TP: I am sure you have a large team looking at that kind of data to see how you can improve this process. In this context, could you help The Paypers readers understand what is the difference between how a platform operates payments and how a merchant deals with the same process?

JPO: The biggest difference consists in the fact that when someone goes on an ecommerce website, they have full control over the order value. You have to charge an amount and that’s it. For us it’s actually a lot more complex: firstly, we have different kinds of orders. For a supermarket order, we have to do a pre-authorisation for the total – when a user makes the order, final prices vary (such as the final price of a certain quantity of fruit and vegetables). Thus, we make a partial capture of the final price, in some cases having to make a refund and a recharge, depending on the country we operate in.

Secondly, we operate in 9 different countries, each with their own payment methods and different rules for charging a card. In Colombia, for example, we are unable to do pre-authorisation and then capture, but can only do one-step payments. This is why we need to create different logistics in the backend for charging a credit card.

TP: How do you address these differences between countries when it comes to the backend payments process?

JPO: At the start, we used one model for every country: for instance making a purchase and a refund. As we got better at what we were doing, we developed authorisation, capture, and partial capture, which added up on the side of the customer, speeding up transaction time. We managed to cut the time for a refund from a couple of weeks all the way to bringing the money back in the user balance in the span of 24 hours by using authorisation. When we started looking into expanding and adapting to new markets, we implemented around ten different logins depending on the country and the transaction type, to understand how we were going to charge the customers, in order for the experience to be the best we could create.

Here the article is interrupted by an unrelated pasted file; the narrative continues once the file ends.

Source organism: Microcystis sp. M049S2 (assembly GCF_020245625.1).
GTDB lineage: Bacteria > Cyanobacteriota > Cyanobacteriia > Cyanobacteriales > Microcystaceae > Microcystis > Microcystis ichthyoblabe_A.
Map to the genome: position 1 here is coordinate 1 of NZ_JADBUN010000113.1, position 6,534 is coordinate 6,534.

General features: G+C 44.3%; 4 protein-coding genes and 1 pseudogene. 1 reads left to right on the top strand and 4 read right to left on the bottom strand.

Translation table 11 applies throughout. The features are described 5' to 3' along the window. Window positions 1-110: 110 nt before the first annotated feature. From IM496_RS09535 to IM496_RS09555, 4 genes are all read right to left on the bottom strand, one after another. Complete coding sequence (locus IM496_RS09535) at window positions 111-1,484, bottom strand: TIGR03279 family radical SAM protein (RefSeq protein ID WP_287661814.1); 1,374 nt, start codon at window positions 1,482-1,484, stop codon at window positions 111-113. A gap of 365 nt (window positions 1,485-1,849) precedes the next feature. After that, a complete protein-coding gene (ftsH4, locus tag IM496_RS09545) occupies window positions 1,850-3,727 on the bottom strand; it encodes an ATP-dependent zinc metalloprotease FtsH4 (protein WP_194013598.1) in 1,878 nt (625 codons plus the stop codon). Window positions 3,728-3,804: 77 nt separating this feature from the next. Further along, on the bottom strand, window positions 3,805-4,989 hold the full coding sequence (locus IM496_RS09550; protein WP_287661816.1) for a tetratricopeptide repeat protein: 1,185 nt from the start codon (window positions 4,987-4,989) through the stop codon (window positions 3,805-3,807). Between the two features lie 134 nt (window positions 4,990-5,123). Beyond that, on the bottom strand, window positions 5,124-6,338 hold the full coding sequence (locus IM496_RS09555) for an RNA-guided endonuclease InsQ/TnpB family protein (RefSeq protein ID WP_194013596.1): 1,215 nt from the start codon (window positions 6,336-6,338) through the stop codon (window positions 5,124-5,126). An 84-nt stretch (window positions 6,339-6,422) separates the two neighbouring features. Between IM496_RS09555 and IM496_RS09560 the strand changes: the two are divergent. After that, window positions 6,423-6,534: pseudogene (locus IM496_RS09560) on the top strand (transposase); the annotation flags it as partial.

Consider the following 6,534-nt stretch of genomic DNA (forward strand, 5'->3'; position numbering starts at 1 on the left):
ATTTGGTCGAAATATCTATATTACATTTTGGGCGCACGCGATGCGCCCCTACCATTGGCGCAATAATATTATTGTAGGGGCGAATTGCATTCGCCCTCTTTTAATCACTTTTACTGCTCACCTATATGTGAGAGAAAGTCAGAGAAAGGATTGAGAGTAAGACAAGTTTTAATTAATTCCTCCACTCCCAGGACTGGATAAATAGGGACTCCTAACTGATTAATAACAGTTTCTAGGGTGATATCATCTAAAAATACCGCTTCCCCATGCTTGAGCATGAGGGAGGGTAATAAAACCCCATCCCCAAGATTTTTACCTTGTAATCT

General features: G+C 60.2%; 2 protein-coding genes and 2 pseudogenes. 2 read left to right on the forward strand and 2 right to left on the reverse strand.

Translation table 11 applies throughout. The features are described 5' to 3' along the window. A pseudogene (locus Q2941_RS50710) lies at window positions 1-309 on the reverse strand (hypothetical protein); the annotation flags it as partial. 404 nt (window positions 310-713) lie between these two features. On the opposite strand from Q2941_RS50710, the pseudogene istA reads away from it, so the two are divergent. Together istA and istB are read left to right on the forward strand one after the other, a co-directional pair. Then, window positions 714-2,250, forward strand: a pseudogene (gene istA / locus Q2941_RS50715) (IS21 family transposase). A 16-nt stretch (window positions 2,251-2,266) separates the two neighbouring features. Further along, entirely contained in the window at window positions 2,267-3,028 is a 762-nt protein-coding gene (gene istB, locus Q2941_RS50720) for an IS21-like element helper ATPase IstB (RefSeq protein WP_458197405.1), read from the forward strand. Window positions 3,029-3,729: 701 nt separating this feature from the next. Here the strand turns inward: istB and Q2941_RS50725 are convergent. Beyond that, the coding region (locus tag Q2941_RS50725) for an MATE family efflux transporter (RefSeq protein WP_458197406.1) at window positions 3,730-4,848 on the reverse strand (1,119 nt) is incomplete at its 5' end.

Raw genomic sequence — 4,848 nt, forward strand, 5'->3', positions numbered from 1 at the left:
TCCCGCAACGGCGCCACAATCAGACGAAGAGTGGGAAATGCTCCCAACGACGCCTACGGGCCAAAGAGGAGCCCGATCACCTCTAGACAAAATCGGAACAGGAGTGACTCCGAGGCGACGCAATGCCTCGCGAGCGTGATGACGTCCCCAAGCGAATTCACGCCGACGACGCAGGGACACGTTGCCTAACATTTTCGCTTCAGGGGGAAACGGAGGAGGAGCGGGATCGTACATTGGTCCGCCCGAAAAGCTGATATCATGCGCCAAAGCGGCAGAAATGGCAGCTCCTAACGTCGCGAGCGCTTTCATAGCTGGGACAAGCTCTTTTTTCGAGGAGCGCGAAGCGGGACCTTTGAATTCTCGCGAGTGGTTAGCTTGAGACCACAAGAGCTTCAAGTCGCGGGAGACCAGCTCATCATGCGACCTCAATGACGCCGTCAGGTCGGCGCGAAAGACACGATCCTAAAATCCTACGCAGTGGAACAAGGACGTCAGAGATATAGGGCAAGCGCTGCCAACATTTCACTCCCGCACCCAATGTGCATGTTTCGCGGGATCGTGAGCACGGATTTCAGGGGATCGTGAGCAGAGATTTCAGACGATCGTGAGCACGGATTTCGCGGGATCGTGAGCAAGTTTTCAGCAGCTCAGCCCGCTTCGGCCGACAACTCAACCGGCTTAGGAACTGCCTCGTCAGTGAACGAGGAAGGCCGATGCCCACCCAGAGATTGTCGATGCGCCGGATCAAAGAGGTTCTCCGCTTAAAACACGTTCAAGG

Flexibility, in the backend, was, therefore, vital to our strategy. We needed to be flexible when entering a new country. Many times, the current providers that we had for payments were not available and doing a new integration would have taken weeks, not counting testing, which would have doubled the time. Apart from that, in the markets we were already working in, it was really important for us to improve our metrics by testing new providers, sometimes even one, two or five providers at the same time, in order to see which one was performing better.

TP: What are the metrics that you care most about besides success rate and how does payments orchestration impact those metrics?

JPO: We have three main metrics that we take into account: acceptance rate, chargeback rate, and the overall cost of transaction. The first metric that we wanted to fix was acceptance rate. When we started testing this metric, we were looking at around a 75% acceptance rate, whereas today we are at around 95% – which is amazing considering our region and the fact that, in ecommerce, the average acceptance rate is below 70%.

What we learned from comparing providers and increasing the acceptance rate, especially in Mexico, is that if a transaction is coming through one gateway, we retry it through multiple gateways and we see increases of up to 10% in the acceptance rate.

When it comes to the chargeback rate, you think changing your gateway provider could help, and some PSPs that have a good anti-fraud system. However, we managed to improve this metric by working with third-party anti-fraud systems.

Lastly, once you get back leverage from working with a third-party credit card vault, separately from the PSPs, you have a bigger advantage. When having the credit card vault within the PSP, you’re not really able to negotiate, because for each new provider, you have to migrate vaults and do a new integration. Therefore, being able to have the flexibility to move our own volume every day allowed us to regain bargaining power and to improve your negotiated rates.

TP: On the frontend of things, does Rappi think of payments as being core to the customer experience? More on point, the Rappi app receives five stars, do you think the payments process is part of that rating?